Patterns of infection spread throughout Bali emerge over time, in accordance to host movement through the landscape. Macaques are aware of their current and surrounding landscape, which they use to make movement decisions. Macaques interact with other macaques both while dispersing and within temples. Upon infection, the pathogen is in a latent period, which refers to the length of time before the infection becomes symptomatic. After completing the symptomatic phase, a macaque will become infection free and clear the pathogen, which prevents further transmission of the pathogen. Immunity development occurs after the infection has been cleared from individual macaques, ending when the again becomes susceptible. However, if this parameter is set to zero at initialization, re-infection can occur immediately after clearance. Transmission of the pathogen between macaques depends largely on infectiousness and infectivity. Infectivity is described as the transmission ring which both macaques have to be within to transfer infection; infectiousness is the likelihood that an infection will occur. Virulence is a measure of the severity of the infection. Higher virulence infections lower the chance of movement of the infected macaque.

The model was coded in Java [44] with the Repast simulation toolkit [45]. Repast and OpenMap [46] were utilized to display the model, while GeoTools [47] and JTS Topology Suite [48] were used to interact with the spatial information. The choice of tools used in this study was primarily driven by the necessity to process and visualize GIS data and to be cross-platform and open-source, where possible. For a more technical discussion of the algorithms used in defining these measures and for a more detailed description on model building, see the Overview, Design Concepts, and Details (ODD) available as an Additional file 1, which follows the protocol for describing agent-based models as suggested by Grimm et al. [43, 49].

Simulation experiments

Model verification & validation

Two main categories of model verification and validation were performed – internal sensitivity analyses and external confirmation of model predictions. Internal sensitivity analyses were further partitioned into two components – system functionality and biological relevance. System functionality analyses have been previously described [50] and will not be discussed here. Biological relevance analyses determined the effects of incorporating landscape data into the transmission model. All scenarios were repeated at four specific initial infection sites: two temples with population sizes greater than 300 individuals (Padangtegal or PU and Alas Kedaton or AK) and two temples with population sizes less than 60 individuals (Alas Nengahn or AN and Mekori or MK). These sites can also be partitioned by relative landscape heterogeneity, with two sites in largely homogeneous landscapes (Alas Kedaton or AK and Alas Nengahn or AN) and two sites in predominantly heterogeneous landscapes (Padangtegal or PU and Mekori or MK). We report the overall number of infections, the number of infections occurring in males and females, and the number of deaths occurring due to age, dispersal risk, and infection.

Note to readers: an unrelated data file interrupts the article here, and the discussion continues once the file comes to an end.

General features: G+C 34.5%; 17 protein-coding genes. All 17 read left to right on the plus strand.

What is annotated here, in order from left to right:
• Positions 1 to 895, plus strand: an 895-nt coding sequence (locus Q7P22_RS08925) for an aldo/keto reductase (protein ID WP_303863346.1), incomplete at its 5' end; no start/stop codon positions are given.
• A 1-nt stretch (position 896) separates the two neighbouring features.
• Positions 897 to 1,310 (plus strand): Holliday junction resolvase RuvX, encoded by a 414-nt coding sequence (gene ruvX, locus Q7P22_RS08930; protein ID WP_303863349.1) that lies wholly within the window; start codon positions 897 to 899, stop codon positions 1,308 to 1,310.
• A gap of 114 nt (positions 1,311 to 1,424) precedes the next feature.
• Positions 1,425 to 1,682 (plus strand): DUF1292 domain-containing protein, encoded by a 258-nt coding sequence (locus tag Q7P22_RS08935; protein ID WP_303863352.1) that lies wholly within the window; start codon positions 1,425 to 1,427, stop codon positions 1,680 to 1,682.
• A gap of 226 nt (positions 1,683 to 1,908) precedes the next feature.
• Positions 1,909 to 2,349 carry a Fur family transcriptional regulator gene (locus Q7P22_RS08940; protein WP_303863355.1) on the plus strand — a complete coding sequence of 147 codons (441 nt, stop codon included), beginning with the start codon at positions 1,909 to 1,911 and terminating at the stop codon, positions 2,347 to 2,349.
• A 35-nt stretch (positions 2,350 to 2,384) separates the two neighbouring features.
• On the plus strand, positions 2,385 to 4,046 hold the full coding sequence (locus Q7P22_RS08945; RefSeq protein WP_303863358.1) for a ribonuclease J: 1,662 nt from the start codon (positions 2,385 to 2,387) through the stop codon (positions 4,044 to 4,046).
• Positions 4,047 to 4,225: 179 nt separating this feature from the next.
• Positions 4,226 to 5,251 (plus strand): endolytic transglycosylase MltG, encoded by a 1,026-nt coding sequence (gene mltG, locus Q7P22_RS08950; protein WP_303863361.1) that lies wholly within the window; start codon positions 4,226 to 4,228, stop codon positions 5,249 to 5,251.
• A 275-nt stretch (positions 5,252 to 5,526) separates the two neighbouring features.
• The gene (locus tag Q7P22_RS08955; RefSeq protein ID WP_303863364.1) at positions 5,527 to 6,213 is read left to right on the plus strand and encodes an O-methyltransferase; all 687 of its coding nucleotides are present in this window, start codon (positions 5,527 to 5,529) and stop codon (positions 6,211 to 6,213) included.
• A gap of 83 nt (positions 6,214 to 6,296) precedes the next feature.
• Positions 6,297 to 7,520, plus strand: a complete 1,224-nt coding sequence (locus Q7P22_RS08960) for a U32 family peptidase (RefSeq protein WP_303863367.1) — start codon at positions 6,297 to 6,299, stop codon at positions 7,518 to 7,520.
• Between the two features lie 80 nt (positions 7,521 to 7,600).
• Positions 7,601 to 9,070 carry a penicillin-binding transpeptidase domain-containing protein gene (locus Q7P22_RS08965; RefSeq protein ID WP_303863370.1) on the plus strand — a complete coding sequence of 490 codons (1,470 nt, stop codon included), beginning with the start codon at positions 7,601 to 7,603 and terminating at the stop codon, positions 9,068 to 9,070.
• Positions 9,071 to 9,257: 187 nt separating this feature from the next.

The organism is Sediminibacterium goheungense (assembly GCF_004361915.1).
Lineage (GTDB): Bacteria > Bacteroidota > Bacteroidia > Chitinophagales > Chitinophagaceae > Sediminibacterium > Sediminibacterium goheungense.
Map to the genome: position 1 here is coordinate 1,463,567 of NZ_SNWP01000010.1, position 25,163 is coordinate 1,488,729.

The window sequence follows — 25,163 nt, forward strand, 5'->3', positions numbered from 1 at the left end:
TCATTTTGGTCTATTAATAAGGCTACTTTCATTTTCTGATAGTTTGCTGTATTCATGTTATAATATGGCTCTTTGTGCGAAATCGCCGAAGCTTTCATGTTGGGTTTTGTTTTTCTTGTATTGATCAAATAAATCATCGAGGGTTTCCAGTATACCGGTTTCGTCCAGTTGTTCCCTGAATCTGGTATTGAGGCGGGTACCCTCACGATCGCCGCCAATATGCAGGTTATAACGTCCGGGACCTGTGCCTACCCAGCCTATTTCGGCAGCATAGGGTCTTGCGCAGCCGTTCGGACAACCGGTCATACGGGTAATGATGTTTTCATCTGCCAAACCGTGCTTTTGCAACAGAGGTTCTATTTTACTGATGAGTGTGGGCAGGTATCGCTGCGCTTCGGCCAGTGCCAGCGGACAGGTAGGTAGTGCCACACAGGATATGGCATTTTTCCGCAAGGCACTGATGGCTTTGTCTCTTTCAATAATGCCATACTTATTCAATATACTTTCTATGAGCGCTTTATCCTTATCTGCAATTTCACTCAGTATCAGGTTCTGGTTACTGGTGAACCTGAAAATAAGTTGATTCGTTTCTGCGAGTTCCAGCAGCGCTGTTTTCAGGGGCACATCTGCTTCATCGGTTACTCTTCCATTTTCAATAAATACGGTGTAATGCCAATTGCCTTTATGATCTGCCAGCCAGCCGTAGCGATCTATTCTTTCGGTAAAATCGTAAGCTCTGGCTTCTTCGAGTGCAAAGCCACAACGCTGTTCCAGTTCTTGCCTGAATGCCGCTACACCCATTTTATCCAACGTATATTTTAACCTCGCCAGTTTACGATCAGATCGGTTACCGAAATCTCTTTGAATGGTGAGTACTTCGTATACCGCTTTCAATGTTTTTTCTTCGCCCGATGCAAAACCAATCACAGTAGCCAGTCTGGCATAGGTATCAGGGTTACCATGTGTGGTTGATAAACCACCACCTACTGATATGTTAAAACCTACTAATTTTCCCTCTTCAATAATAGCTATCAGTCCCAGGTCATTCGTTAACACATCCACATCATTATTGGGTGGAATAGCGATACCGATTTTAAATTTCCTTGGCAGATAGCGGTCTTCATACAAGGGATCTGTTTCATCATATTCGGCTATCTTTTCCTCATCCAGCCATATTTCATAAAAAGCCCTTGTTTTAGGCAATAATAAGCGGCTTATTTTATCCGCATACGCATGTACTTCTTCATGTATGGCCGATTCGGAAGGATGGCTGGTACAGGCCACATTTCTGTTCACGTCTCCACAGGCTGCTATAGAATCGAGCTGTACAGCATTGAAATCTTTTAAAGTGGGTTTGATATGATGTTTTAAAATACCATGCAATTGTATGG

Two major sets of biological relevance analyses were performed: baseline landscape inclusion tests and pathogen parameterization tests. In the baseline landscape inclusion tests, we ran 50 replicates at each site of initial infection and compared the above three metrics occurring first with all GIS layers included and then with only the coastline available (no landscape data included). Using R, t-tests were performed to compare results by population size and by landscape heterogeneity. An ANOVA was used to compare individual death types as a function of inclusion of landscape data. The effects of individual landscape layers (forest, rice agriculture, urban areas, and buffer zones) were also compared across population size and landscape heterogeneity in order to assess the impact of specific landscape layers on macaque dispersal and pathogen transmission in our model. In the pathogen parameterization tests, we compared the above three metrics across high (85 out of 100), moderate (50 out of 100), and low (15 out of 100) levels of virulence, infectivity, and infectiousness, with 200 replicates of the model run for each scenario. The results of both the baseline landscape inclusion and pathogen parameterization verification and validation analyses are presented in an Additional file 2.